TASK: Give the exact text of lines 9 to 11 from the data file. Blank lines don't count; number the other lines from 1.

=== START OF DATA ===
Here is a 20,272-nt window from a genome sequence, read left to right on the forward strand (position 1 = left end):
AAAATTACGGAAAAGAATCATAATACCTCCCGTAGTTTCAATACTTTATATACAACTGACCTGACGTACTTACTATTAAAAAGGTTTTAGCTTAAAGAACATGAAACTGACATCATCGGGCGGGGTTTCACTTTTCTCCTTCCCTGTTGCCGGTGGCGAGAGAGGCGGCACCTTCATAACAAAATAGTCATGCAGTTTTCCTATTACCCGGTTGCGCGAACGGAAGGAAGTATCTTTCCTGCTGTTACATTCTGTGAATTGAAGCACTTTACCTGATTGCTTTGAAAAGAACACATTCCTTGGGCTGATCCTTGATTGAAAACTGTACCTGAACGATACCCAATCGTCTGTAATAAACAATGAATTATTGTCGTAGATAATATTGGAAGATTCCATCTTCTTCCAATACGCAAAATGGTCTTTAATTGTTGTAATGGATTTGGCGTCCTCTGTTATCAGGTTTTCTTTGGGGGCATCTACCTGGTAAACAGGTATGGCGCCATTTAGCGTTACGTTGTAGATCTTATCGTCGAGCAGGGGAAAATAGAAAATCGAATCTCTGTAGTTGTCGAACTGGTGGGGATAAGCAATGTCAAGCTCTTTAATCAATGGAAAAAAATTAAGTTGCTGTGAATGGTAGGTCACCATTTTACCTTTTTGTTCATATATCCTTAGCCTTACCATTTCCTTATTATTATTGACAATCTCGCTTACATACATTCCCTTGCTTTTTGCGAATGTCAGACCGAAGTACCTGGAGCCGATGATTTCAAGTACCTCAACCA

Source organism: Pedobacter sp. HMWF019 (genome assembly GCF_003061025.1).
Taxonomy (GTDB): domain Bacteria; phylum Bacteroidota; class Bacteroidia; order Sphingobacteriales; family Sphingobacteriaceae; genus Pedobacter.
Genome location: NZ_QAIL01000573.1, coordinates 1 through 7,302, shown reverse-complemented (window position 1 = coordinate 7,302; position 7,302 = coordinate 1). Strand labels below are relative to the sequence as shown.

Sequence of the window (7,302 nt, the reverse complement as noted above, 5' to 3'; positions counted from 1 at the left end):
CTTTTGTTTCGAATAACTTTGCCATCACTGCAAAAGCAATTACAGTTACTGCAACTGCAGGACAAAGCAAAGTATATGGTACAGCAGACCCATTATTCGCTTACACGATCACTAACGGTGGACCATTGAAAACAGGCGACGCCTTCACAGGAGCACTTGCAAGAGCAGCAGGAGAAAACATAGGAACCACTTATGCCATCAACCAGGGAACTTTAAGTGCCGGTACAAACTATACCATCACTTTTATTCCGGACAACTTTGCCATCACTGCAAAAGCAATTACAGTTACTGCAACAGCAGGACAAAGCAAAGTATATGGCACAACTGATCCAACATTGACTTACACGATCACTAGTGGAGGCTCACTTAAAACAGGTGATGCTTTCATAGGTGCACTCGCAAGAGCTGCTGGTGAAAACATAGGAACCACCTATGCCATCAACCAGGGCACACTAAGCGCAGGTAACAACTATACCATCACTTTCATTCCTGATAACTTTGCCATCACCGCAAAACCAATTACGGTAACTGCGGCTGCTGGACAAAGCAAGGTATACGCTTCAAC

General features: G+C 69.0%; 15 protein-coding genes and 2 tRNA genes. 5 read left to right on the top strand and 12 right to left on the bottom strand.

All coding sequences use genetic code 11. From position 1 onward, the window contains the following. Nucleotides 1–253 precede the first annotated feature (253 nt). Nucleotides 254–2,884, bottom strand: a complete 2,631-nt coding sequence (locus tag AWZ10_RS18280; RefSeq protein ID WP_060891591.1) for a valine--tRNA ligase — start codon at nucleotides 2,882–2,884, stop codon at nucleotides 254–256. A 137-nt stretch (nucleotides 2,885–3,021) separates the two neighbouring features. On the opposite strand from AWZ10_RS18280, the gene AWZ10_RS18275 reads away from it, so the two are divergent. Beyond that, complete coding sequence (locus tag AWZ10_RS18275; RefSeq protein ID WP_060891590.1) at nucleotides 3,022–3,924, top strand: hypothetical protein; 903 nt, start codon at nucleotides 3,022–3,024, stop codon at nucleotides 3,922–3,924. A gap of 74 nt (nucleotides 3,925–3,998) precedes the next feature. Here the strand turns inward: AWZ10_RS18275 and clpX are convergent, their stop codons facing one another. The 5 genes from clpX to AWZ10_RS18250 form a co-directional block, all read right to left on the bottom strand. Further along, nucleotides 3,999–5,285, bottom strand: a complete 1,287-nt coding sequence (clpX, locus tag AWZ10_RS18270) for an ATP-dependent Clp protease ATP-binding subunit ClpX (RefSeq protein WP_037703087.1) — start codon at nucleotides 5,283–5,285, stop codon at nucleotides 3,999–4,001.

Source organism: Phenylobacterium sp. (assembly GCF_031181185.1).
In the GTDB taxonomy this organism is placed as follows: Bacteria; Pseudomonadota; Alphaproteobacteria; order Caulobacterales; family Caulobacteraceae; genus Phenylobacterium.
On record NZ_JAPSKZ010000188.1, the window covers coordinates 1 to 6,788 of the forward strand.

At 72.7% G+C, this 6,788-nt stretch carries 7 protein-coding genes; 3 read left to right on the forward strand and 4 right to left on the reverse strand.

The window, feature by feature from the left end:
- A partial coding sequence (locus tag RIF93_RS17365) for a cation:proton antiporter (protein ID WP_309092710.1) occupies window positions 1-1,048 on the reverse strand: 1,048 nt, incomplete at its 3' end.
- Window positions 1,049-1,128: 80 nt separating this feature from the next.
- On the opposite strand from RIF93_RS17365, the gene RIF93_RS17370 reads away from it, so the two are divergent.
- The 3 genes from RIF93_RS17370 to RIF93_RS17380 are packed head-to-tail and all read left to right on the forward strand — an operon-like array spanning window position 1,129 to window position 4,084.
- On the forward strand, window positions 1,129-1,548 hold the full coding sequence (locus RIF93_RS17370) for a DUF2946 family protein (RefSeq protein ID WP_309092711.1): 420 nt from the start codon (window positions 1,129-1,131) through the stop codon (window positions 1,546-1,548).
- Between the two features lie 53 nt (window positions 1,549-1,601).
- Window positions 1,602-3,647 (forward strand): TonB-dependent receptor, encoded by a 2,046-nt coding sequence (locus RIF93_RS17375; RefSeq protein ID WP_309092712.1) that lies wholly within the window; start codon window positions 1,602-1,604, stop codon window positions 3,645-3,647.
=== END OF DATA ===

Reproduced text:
All coding sequences use genetic code 11. From position 1 onward, the window contains the following. Nucleotides 1–253 precede the first annotated feature (253 nt). Nucleotides 254–2,884, bottom strand: a complete 2,631-nt coding sequence (locus tag AWZ10_RS18280; RefSeq protein ID WP_060891591.1) for a valine--tRNA ligase — start codon at nucleotides 2,882–2,884, stop codon at nucleotides 254–256. A 137-nt stretch (nucleotides 2,885–3,021) separates the two neighbouring features. On the opposite strand from AWZ10_RS18280, the gene AWZ10_RS18275 reads away from it, so the two are divergent. Beyond that, complete coding sequence (locus tag AWZ10_RS18275; RefSeq protein ID WP_060891590.1) at nucleotides 3,022–3,924, top strand: hypothetical protein; 903 nt, start codon at nucleotides 3,022–3,024, stop codon at nucleotides 3,922–3,924. A gap of 74 nt (nucleotides 3,925–3,998) precedes the next feature. Here the strand turns inward: AWZ10_RS18275 and clpX are convergent, their stop codons facing one another. The 5 genes from clpX to AWZ10_RS18250 form a co-directional block, all read right to left on the bottom strand. Further along, nucleotides 3,999–5,285, bottom strand: a complete 1,287-nt coding sequence (clpX, locus tag AWZ10_RS18270) for an ATP-dependent Clp protease ATP-binding subunit ClpX (RefSeq protein WP_037703087.1) — start codon at nucleotides 5,283–5,285, stop codon at nucleotides 3,999–4,001.

Source organism: Phenylobacterium sp. (assembly GCF_031181185.1).
In the GTDB taxonomy this organism is placed as follows: Bacteria; Pseudomonadota; Alphaproteobacteria; order Caulobacterales; family Caulobacteraceae; genus Phenylobacterium.